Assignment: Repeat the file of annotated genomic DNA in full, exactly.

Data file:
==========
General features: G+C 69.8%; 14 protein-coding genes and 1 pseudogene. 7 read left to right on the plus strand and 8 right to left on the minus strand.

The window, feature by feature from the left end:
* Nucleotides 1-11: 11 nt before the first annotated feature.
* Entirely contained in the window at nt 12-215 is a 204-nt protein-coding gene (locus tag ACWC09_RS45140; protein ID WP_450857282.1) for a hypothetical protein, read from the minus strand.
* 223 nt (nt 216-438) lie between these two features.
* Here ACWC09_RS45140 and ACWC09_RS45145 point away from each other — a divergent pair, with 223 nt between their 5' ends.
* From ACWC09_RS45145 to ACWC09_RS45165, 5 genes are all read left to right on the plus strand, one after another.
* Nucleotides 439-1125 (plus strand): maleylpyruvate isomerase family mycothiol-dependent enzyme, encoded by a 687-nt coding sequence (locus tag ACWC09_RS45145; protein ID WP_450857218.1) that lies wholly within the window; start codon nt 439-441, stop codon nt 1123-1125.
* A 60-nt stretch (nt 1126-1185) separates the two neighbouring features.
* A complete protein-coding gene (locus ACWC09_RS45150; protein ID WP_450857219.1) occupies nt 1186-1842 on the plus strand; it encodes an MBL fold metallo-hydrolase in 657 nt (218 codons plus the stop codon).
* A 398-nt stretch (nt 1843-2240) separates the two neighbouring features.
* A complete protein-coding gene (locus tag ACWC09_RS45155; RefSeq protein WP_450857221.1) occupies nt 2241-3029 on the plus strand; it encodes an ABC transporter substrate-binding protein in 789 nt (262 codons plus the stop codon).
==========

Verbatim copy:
General features: G+C 69.8%; 14 protein-coding genes and 1 pseudogene. 7 read left to right on the plus strand and 8 right to left on the minus strand.

The window, feature by feature from the left end:
* Nucleotides 1-11: 11 nt before the first annotated feature.
* Entirely contained in the window at nt 12-215 is a 204-nt protein-coding gene (locus tag ACWC09_RS45140; protein ID WP_450857282.1) for a hypothetical protein, read from the minus strand.
* 223 nt (nt 216-438) lie between these two features.
* Here ACWC09_RS45140 and ACWC09_RS45145 point away from each other — a divergent pair, with 223 nt between their 5' ends.
* From ACWC09_RS45145 to ACWC09_RS45165, 5 genes are all read left to right on the plus strand, one after another.
* Nucleotides 439-1125 (plus strand): maleylpyruvate isomerase family mycothiol-dependent enzyme, encoded by a 687-nt coding sequence (locus tag ACWC09_RS45145; protein ID WP_450857218.1) that lies wholly within the window; start codon nt 439-441, stop codon nt 1123-1125.
* A 60-nt stretch (nt 1126-1185) separates the two neighbouring features.
* A complete protein-coding gene (locus ACWC09_RS45150; protein ID WP_450857219.1) occupies nt 1186-1842 on the plus strand; it encodes an MBL fold metallo-hydrolase in 657 nt (218 codons plus the stop codon).
* A 398-nt stretch (nt 1843-2240) separates the two neighbouring features.
* A complete protein-coding gene (locus tag ACWC09_RS45155; RefSeq protein WP_450857221.1) occupies nt 2241-3029 on the plus strand; it encodes an ABC transporter substrate-binding protein in 789 nt (262 codons plus the stop codon).